• If you done have docker install it from here

Ntfy in DigitalOcean Setup

  • Initially, set up an Ubuntu droplet and then install the Docker application on it.
sudo apt install docker.io -y
  • Run the below Docker script to setup the Ntfy application.
docker run -p 80:80 -it binwiederhier/ntfy serve
  • Before we start, let’s create a directory called “ntfy” in /etc/ntfy. Inside this folder, create a server.yml file and paste the code into it. In line 14, change the base-url to match your server-IP(you can use domain name for it )
  • Then Now for persistent cache we add below command
docker run \
-v /var/cache/ntfy:/var/cache/ntfy \
-p 80:80 \
-itd \
binwiederhier/ntfy \
serve \
--cache-file /var/cache/ntfy/cache.db
  • Ntfy will be initialized and operate using the base URL IP.
  • Thus now Ntfy will be functional on both your local PC and the Ubuntu server.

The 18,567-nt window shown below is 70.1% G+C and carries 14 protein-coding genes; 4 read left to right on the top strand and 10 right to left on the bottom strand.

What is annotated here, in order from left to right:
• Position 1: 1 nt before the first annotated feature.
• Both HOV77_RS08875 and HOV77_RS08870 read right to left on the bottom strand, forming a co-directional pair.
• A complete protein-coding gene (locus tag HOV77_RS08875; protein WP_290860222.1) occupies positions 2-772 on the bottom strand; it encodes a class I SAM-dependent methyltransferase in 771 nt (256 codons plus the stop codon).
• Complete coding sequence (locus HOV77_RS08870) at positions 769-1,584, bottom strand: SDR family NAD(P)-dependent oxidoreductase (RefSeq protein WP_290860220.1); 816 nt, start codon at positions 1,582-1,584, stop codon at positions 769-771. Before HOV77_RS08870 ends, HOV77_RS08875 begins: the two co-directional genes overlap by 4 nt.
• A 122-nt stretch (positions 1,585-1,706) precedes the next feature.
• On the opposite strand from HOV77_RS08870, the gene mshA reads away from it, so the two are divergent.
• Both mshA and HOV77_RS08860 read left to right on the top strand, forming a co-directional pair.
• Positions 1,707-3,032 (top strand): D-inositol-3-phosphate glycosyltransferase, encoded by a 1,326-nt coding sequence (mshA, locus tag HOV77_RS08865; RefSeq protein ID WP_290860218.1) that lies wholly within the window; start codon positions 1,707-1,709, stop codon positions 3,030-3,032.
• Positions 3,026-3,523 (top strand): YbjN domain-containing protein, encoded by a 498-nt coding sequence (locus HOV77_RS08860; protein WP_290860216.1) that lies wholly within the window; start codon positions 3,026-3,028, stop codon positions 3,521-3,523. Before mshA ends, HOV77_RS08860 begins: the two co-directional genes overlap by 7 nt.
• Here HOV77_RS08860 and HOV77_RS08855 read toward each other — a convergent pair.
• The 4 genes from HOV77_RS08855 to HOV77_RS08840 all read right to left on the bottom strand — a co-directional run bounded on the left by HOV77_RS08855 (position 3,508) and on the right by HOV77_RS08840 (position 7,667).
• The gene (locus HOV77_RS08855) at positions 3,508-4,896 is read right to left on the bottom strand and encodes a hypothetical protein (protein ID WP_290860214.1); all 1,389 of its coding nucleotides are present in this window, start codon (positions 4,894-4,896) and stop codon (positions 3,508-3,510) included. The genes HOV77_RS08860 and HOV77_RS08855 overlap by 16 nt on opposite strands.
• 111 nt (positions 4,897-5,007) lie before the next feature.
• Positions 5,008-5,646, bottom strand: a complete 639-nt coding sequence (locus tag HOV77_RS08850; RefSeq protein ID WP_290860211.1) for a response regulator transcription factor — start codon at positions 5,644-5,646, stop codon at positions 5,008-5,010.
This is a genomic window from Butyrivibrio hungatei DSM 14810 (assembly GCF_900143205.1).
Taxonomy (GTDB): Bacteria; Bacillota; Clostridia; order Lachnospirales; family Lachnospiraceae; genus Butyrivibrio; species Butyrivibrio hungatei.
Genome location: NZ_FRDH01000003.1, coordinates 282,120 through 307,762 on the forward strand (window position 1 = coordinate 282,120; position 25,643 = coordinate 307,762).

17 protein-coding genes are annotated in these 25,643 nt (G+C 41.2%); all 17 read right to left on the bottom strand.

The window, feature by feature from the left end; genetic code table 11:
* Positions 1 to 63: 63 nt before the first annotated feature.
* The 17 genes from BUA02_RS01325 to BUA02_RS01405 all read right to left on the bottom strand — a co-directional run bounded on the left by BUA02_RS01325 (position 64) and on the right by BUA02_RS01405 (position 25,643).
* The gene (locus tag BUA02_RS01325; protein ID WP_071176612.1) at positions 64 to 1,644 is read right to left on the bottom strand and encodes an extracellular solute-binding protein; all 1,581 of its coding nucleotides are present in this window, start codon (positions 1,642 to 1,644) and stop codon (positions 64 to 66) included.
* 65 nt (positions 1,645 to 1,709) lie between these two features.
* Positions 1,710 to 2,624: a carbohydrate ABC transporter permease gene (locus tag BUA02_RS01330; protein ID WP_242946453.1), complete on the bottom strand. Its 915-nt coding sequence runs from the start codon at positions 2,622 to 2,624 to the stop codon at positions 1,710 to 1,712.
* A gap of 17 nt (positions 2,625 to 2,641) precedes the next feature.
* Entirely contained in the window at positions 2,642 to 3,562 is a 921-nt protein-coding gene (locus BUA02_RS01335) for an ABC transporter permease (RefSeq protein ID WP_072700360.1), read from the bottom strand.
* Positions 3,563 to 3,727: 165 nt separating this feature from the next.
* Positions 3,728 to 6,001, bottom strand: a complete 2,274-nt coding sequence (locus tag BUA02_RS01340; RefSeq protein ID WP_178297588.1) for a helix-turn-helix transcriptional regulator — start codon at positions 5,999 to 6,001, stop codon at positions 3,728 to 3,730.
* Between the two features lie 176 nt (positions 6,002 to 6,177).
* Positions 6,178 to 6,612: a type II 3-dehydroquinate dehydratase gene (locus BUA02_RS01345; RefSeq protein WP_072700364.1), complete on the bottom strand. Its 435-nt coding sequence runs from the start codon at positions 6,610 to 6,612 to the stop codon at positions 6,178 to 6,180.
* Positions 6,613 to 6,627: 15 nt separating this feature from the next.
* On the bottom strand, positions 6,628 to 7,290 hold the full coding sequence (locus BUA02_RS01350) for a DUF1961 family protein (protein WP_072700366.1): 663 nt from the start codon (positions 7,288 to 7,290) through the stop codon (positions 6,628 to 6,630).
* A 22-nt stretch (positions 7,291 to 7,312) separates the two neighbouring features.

Ubuntu Server

Install Ntfy in Mobile App

  • After installing Ntfy go to setting and add server


  • Add ubuntu server ip or domain name and topic name


  • Create add another server with local PC ip and topic name
Two topics and two Server(local and ubuntu)

Now lets test

  • In local PC type below code in cli there are various ways to send message.
curl -d "Setup successful"
CLI Local PC
Mobile Notification
  • Similarly go type for ubuntu server IP .
curl -d "Setup successful" <Ubuntu_server>/nfty


Given that the Ubuntu server’s IP address is public, you can use the curl command in your local terminal. Simply include the IP address of the Ubuntu server, and you will receive notifications on your mobile device under the specified topic. This functionality is feasible because the IP address is public.